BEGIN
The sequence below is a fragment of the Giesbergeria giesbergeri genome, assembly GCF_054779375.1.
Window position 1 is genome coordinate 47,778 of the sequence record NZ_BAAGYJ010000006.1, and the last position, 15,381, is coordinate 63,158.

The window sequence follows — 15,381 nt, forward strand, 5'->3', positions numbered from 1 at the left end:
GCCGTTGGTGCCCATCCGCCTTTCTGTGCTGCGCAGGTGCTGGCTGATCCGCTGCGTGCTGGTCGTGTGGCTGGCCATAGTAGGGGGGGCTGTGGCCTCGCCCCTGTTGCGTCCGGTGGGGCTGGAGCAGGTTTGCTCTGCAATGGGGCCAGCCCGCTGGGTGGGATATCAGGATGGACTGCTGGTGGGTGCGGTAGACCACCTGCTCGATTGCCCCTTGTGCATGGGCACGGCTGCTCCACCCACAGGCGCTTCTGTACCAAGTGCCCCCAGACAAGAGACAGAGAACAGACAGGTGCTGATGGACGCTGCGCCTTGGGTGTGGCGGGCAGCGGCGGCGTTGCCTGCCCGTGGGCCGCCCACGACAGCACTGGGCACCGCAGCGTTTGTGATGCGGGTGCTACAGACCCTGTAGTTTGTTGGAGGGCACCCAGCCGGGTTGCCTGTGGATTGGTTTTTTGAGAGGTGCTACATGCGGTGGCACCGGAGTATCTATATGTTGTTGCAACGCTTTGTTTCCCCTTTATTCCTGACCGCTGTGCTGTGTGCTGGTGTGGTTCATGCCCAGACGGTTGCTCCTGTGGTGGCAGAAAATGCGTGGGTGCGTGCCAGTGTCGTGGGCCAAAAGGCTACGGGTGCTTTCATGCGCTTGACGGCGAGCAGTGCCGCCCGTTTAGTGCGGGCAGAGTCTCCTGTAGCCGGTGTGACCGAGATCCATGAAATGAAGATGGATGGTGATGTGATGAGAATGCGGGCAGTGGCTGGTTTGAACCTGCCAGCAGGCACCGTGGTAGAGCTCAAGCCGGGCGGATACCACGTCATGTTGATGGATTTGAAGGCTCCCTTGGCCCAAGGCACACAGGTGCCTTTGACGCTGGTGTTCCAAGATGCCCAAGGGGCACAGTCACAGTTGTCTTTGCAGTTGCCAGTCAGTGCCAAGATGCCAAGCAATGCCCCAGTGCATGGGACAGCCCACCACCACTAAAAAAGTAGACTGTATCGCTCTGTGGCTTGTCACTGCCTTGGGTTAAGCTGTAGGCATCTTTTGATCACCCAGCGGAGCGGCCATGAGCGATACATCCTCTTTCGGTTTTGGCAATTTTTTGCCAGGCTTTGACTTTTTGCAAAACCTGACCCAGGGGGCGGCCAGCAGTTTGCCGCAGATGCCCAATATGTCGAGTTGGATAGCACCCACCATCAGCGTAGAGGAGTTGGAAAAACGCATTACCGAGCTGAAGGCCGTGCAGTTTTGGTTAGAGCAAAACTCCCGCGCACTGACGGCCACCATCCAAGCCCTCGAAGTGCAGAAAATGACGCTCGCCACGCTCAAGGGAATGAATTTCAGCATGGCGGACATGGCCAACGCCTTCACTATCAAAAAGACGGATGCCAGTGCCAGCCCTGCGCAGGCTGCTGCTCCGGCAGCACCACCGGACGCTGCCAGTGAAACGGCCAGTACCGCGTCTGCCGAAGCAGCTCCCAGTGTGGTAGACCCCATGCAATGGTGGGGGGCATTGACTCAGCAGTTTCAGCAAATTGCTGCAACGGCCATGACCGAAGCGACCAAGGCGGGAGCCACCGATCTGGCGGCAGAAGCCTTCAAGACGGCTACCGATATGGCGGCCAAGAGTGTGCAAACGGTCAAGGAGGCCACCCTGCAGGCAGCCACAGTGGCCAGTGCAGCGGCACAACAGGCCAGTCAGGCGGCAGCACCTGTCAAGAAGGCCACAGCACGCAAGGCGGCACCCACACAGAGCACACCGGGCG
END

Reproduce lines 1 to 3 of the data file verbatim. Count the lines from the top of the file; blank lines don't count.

The sequence below is a fragment of the Giesbergeria giesbergeri genome, assembly GCF_054779375.1.
Window position 1 is genome coordinate 47,778 of the sequence record NZ_BAAGYJ010000006.1, and the last position, 15,381, is coordinate 63,158.

The window sequence follows — 15,381 nt, forward strand, 5'->3', positions numbered from 1 at the left end: